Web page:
This product is made by Houston Fertilizer, and can only be found there.
This message was edited Sep 27, 2007 8:03 PM
Finding a location
This unknown strain seems to prefer a part sun very well drained location. I would say these Papayas prefer to be dry by the end of the day. Once you've chosen a good location..the tree will really take off.
I have tried these trees in full sun, and they do not do well. These trees like a good half day full sun, the rest shaded. It doesn't seem to matter to them whether it's afternoon or morning half of the sun. It seems that the largest trees I have get morning sun, midday shade, afternoon sun.
This tree is 3 months old
This message was edited Sep 27, 2007 8:05 PM
Usually the tree will start flowering and turning into small Papayas. As I mentioned this strain all bore fruit. Fruit usually remains on the tree over winter ripening in late winter early spring. If it is a warm winter the fruit may mature in early fall late winter.
The tree pictured was planted in august at 4 feet tall. It is now about 11 feet, you can see it was growing so fast that longer spaces appear from the bottom fruits to the top. This was an "overwintered" tree which I will explain for Sub-Tropical or Non Tropical areas.
As soon as the blooms close, you will notice that the fruit begins to form.
Keep in mind, this is only 1 type of Papaya out of many strains. I pretty much hit the lottery in buying this particular type from the grocery store and it being a hermaphradite, neither female or male. Judging by the length of the leaves, I'd say this is a type from Central America. I've seen these in Costa Rica, liking similar sun exposure.
Sub Tropical or Non Tropical Locations.
Face it: It's going to freeze, and if you want Papayas, the best thing to do is plant alot and treat them like annuals. Start a fresh crop every year, set aside a good 10 to 20 that you will over winter. If the planted trees survive then it's a bonus!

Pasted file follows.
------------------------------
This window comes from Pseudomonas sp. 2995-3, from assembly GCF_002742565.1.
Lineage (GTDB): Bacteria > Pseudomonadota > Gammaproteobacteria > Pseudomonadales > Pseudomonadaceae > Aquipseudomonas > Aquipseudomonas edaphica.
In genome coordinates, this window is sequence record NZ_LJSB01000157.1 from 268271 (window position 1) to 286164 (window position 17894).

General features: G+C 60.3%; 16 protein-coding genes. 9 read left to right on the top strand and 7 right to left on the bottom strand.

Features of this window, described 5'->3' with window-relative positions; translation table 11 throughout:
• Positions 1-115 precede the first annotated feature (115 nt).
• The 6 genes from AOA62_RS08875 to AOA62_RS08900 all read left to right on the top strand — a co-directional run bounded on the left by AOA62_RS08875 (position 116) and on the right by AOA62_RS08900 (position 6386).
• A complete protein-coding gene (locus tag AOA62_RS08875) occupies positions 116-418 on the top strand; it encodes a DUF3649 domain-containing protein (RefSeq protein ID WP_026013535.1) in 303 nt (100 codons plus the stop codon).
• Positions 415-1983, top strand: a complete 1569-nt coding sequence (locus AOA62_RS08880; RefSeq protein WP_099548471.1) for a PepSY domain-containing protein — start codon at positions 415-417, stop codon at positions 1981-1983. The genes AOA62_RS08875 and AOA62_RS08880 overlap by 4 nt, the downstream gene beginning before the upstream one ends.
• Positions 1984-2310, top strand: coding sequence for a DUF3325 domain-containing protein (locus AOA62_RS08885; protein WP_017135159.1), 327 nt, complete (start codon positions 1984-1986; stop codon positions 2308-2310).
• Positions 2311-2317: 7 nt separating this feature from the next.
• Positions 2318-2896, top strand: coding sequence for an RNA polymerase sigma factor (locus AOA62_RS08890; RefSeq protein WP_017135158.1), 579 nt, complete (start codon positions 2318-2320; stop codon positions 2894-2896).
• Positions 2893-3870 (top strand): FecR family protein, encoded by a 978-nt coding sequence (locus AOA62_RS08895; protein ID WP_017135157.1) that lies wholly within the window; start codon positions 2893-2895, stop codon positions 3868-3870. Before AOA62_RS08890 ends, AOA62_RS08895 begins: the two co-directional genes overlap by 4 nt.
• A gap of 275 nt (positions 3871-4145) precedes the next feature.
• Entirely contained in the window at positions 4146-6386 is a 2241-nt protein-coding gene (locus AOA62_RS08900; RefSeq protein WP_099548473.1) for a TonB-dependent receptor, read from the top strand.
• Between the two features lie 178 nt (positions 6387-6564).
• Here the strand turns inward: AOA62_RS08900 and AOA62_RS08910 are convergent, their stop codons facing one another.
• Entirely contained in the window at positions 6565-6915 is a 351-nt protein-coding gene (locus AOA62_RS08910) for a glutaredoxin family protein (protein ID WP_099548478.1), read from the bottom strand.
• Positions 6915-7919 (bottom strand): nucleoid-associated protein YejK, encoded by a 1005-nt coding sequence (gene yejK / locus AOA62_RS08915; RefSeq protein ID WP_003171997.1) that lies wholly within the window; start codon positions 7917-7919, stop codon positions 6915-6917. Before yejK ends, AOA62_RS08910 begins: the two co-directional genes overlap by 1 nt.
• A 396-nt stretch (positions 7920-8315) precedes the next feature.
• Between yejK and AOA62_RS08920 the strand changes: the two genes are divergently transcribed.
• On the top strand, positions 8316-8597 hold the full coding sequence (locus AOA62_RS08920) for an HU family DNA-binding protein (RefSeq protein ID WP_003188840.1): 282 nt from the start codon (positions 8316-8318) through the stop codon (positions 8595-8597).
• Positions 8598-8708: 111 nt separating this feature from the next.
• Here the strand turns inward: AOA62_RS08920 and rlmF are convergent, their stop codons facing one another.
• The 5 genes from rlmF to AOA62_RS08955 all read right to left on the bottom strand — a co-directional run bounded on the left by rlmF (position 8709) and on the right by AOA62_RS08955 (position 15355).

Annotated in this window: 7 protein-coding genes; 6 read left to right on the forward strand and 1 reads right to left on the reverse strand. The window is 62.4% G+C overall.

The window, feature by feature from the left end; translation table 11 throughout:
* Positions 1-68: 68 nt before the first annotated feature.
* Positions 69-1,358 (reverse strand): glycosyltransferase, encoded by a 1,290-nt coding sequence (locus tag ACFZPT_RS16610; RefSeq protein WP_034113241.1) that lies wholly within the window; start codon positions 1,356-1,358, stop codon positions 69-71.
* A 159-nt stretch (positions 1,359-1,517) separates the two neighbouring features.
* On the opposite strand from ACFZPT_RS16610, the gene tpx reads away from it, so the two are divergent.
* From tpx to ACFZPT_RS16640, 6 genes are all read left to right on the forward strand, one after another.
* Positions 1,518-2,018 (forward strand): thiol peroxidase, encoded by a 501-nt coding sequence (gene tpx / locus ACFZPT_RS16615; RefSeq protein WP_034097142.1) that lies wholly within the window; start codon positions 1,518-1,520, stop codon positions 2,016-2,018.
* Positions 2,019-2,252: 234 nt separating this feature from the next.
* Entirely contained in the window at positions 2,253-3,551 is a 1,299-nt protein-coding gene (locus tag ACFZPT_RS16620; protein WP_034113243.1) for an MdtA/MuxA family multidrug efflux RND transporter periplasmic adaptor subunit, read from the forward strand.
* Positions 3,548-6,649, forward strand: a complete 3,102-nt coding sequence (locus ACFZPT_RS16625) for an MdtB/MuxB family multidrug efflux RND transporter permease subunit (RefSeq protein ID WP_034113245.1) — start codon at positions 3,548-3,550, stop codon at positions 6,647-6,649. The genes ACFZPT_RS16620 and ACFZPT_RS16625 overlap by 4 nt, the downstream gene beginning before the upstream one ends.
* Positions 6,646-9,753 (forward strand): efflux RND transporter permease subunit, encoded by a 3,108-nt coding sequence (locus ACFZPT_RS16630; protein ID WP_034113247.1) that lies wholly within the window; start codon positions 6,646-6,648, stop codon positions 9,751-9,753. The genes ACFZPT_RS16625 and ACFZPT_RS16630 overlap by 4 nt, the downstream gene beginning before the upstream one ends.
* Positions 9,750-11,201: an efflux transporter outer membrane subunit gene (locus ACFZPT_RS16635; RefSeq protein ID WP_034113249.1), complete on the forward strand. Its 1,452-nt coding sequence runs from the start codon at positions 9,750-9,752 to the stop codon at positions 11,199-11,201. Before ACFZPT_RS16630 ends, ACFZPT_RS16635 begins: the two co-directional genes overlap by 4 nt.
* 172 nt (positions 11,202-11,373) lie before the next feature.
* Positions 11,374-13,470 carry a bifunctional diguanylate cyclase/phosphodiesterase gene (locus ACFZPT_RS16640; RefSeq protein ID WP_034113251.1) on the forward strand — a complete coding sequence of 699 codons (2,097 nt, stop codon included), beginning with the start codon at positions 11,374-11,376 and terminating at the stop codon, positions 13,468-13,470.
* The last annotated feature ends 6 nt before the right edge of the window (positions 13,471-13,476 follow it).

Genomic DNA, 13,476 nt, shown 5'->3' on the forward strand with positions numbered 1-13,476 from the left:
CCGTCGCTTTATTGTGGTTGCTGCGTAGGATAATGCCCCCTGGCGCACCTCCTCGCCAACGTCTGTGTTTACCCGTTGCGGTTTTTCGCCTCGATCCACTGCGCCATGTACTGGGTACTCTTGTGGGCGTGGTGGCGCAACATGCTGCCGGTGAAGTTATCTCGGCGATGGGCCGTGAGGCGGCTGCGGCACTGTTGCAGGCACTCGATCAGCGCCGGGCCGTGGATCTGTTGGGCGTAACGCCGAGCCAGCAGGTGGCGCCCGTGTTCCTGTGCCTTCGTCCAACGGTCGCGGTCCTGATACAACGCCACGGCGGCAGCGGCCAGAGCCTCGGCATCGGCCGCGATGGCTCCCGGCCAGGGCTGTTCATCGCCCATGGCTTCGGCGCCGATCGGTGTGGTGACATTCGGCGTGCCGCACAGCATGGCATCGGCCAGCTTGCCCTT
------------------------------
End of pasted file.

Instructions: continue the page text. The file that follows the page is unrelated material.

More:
I started seedlings this year that will overwinter 2 winters before I plant them in the ground. I did start this ritual with only 1 over winter which works just fine.
The advantage of overwintering 2 winters is maturity and growth control. This is what the trees look like that I will over winter this year. They were overwintered in the green house last year. If this winter kills any of the papayas I have that are mature, these trees will be planted in early spring and be huge by the end of next summer, and bearing fruit.
Again, this also works over one winter, and the trees will grow very fast as well.
I've saved the seeds from that one papaya 5 years ago and have had hundereds of Paypaya and Papaya trees all from that one fruit. The key is to treat them like annuals. Papaya tree life span is not usually very long perhaps 5 or 6 years on average. There are always exceptions of course.
If there is one piece of advice I had to select above all others...it's water. If there is a side to error on, then let it be the dry side, other wise they will rot right down to the ground while you helplessly watch.
Growing in Pots.
Papaya are great looking in pots, but if you expect fruit, you will be disappointed. Again, I was lucky in my first dabbles to actually get one to grow fruit, which turned out to be lucky as it was the last tree to grow fruit after all my experimenting the first year I tried all of this.
This is how I prefere them to look.
Notice how long the leaves are on this type of Papaya. You will notice a difference if you've been to Hawaii in the size and shape of tree trunks and leaves. I have since started some Hawaiin Papayas, the leaf stems are much shorter and the leaves very much broader then the ones in these pictures.
I took this data from my diary that was over a couple of years, so some of the comments and captions my seem inconsistent, but I think it's enough to get started.
Said it before, and I'll say it again! Wow! Randy, thank you so much for sharing all this wonderful info! Outstanding!